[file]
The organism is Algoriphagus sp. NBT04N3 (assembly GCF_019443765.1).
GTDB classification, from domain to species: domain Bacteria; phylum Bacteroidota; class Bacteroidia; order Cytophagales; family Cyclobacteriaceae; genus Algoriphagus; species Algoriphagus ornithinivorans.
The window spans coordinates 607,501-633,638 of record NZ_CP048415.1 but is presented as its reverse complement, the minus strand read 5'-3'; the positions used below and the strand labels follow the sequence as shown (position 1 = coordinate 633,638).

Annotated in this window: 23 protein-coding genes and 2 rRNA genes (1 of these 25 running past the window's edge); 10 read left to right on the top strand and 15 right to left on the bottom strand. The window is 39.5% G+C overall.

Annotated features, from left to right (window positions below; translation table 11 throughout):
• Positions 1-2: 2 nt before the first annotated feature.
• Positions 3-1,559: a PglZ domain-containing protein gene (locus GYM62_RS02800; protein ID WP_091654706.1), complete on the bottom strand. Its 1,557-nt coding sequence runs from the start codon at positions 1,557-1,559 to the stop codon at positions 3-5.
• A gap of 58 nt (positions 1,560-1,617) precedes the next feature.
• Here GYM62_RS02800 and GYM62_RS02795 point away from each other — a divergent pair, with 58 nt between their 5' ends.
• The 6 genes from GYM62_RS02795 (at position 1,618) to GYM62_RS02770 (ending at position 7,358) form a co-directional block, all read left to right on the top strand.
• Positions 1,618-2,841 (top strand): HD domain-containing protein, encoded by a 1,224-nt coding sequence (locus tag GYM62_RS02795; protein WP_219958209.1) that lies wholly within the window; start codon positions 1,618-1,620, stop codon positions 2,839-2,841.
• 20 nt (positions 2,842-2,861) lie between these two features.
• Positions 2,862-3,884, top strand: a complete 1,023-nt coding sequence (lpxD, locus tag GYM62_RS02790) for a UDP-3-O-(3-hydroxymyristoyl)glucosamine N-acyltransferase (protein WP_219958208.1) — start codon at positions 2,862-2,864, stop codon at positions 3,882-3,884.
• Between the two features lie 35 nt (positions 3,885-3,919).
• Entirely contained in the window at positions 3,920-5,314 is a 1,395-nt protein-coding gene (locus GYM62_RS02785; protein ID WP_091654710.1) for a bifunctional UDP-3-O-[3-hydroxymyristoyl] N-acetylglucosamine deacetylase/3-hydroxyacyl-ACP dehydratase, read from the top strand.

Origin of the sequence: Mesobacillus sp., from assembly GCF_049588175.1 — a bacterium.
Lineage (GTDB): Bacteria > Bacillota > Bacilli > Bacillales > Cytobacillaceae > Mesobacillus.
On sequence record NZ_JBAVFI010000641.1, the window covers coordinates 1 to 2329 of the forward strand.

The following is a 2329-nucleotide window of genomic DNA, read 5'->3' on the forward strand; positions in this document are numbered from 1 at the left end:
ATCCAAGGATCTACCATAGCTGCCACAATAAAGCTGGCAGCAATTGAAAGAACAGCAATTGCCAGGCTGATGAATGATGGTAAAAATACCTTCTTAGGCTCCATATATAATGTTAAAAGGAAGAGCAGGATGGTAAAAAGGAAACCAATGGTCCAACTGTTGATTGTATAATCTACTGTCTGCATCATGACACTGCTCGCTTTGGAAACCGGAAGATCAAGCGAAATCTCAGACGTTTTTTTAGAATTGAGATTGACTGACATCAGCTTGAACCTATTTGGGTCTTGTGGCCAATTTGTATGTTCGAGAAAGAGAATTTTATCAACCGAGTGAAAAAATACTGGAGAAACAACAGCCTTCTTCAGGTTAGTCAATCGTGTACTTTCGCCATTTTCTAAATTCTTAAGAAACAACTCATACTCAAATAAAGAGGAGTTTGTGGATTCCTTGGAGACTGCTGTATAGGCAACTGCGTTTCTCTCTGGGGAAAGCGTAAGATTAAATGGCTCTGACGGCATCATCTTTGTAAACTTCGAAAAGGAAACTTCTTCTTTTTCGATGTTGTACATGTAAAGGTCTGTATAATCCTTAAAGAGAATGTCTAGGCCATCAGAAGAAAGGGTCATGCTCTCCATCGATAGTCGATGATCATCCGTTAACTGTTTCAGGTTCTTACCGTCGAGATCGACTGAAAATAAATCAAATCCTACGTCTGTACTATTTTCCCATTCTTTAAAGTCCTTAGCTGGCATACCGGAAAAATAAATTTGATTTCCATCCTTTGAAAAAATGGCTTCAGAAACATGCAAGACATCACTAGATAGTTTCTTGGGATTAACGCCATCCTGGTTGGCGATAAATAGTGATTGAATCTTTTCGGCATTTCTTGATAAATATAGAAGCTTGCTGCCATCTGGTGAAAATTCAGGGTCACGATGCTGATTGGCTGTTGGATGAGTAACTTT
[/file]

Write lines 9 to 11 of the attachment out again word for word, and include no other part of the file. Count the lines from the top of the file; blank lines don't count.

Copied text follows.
• Here GYM62_RS02800 and GYM62_RS02795 point away from each other — a divergent pair, with 58 nt between their 5' ends.
• The 6 genes from GYM62_RS02795 (at position 1,618) to GYM62_RS02770 (ending at position 7,358) form a co-directional block, all read left to right on the top strand.
• Positions 1,618-2,841 (top strand): HD domain-containing protein, encoded by a 1,224-nt coding sequence (locus tag GYM62_RS02795; protein WP_219958209.1) that lies wholly within the window; start codon positions 1,618-1,620, stop codon positions 2,839-2,841.